If you’re a fan of punk rock—particularly that school of SoCal pop-punk that reigned in the mid-90’s—you’ve got to get excited about a band like the Flatliners. These guys can be gruff and loud without sacrificing melody or big, arena-sized choruses. And on Cavalcade, their second record for Fat Wreck Chords, they continue to churn out songs with big guitars and bigger drums and vocals screaming defiantly over the fray. There’s something more lasting about their sound than many of their contemporaries. These guys don’t sound like some fifth-generation, Hot Topic poster boys. They sound instead like they remember good ska bands, like they wore out their Rancid records, and like they care very much how they match up to their predecessors. They also stretch out a bit, with bracing rockers like “Carry the Banner” blaring alongside the reggae-touched thump of “He Was a Jazzman”, the moody grind of “Count Your Bruises”, and the chaotic, menacing speed of “Shithawks”. It’s all more than enough to get your fist pumping the way you did back in the day.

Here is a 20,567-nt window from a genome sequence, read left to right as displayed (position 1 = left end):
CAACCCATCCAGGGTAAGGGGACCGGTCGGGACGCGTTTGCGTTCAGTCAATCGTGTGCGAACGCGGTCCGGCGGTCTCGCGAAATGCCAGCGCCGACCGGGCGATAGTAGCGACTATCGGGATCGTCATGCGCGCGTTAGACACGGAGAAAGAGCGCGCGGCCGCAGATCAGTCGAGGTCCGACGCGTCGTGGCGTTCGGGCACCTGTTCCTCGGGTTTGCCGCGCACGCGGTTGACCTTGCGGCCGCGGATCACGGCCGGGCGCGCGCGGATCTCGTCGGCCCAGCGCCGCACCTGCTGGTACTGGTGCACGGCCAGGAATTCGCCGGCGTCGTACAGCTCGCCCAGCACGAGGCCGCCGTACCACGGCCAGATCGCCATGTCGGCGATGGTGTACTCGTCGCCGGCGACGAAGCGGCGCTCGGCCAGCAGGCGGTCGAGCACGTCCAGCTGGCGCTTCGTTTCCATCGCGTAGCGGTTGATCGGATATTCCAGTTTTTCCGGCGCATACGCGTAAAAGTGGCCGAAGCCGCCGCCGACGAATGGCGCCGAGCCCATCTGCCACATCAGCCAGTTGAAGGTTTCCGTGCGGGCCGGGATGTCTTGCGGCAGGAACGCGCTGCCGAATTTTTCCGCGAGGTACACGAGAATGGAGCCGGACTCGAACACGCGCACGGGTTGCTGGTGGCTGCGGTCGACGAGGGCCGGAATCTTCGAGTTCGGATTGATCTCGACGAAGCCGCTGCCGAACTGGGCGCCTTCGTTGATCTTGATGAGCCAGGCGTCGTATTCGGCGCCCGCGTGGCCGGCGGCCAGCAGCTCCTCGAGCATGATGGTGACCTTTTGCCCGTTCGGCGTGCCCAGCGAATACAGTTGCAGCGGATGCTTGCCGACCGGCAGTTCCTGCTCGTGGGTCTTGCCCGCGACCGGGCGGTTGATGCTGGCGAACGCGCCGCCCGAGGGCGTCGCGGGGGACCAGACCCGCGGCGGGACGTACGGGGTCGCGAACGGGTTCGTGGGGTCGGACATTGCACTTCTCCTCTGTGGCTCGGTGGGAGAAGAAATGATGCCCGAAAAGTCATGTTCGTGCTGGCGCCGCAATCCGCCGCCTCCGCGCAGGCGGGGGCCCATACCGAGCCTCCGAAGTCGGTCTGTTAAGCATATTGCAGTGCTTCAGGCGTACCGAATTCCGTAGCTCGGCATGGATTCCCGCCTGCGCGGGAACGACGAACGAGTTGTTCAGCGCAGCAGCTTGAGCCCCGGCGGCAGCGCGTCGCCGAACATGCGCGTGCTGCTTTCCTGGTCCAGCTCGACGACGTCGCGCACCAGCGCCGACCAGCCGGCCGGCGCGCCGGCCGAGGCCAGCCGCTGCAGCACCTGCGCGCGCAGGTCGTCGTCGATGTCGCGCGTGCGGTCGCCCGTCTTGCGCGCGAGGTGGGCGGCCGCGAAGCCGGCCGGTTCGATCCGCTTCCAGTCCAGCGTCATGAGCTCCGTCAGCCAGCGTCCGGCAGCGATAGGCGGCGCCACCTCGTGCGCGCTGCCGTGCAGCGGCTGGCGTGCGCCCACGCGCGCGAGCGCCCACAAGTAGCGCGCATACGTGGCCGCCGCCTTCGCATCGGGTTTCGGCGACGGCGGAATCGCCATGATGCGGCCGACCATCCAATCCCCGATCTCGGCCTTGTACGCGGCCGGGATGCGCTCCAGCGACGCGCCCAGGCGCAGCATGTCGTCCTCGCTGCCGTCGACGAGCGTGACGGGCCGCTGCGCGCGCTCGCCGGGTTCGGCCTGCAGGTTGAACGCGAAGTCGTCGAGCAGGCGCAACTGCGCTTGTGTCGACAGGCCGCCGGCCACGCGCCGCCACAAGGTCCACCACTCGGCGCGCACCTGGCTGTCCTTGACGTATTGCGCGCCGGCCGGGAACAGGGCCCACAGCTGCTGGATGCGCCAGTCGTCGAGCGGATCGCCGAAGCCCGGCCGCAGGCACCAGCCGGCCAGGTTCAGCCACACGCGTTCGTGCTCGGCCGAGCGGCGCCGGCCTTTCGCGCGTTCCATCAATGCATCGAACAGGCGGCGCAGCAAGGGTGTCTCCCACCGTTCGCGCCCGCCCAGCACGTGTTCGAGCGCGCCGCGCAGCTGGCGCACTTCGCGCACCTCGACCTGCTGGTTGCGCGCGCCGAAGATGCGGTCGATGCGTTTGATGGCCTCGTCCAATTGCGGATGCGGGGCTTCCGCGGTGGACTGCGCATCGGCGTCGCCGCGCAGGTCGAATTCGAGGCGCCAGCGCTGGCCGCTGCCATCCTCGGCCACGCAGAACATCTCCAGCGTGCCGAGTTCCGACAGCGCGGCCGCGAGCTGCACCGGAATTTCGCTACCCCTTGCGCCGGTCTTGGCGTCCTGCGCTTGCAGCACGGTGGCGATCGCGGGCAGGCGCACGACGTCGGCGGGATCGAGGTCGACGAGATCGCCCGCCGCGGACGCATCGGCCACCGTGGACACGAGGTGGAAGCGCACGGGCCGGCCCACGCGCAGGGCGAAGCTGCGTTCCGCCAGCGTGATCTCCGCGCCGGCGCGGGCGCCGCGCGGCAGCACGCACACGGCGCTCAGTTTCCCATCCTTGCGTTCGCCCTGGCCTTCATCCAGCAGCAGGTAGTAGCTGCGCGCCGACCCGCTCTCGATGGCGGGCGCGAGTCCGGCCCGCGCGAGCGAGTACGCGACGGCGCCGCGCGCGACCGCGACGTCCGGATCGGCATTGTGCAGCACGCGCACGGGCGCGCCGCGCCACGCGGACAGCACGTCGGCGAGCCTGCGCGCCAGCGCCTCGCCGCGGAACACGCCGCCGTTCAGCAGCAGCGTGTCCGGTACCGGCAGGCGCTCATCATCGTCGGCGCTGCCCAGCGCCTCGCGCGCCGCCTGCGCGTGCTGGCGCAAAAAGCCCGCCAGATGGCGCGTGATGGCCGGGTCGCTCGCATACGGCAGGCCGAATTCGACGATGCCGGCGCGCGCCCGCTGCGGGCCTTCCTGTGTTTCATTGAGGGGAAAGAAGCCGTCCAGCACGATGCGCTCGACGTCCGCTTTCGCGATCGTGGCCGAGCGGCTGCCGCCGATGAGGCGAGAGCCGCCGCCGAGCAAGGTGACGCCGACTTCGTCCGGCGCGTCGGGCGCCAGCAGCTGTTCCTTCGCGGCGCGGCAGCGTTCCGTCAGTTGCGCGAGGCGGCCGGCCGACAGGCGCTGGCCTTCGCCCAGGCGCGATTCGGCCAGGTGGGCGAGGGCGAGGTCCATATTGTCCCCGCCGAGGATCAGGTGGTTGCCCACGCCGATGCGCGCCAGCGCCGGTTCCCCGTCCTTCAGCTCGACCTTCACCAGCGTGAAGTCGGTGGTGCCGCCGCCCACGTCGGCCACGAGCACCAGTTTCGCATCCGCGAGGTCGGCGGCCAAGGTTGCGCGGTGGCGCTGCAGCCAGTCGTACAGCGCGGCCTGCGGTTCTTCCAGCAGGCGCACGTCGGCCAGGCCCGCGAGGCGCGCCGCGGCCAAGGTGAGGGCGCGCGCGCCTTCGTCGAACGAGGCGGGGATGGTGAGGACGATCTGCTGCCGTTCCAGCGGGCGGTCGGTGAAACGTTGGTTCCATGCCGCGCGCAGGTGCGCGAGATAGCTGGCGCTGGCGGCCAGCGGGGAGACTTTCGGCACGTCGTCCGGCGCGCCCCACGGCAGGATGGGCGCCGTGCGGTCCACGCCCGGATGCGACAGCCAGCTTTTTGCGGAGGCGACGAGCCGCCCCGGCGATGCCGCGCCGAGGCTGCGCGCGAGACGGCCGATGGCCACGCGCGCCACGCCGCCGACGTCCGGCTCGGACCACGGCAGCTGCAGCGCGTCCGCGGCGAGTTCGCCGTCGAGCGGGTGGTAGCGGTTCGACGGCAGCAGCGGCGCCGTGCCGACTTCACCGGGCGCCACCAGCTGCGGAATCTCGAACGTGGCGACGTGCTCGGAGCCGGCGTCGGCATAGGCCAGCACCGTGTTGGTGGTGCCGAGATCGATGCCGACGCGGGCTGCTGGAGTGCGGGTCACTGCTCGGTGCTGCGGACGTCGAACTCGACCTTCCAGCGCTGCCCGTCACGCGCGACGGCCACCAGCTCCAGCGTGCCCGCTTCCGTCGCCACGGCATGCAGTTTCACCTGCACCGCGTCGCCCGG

Yet, despite its energy, the tone of the record is a balancing act the Flatliners don’t quite win. They seem to aim for hopeful—there is a call to arms to be found somewhere in nearly all these songs—but in between those sentiments of hope, the guys not only focus on the negative, they seem to revel in it a little too much to always sell the positive that follows. “It don’t mean anything to me”, vocalist Chris Croswell screams in “He Was a Jazzman”, and while we know it’s a set-up for a brighter moment coming, you might find yourself listening to Cavalcade and wishing he’d worked out one or two of those moments of doubt before he penned the songs.
// Sound Affects
"The man whose songs were recorded by Johnny Cash, Alan Jackson, Ricky Skaggs, David Allan Coe, The Highwaymen, and countless others succumbs to time’s cruel cue that the only token of permanence we have to offer are the effects of shared moments and memories.READ the article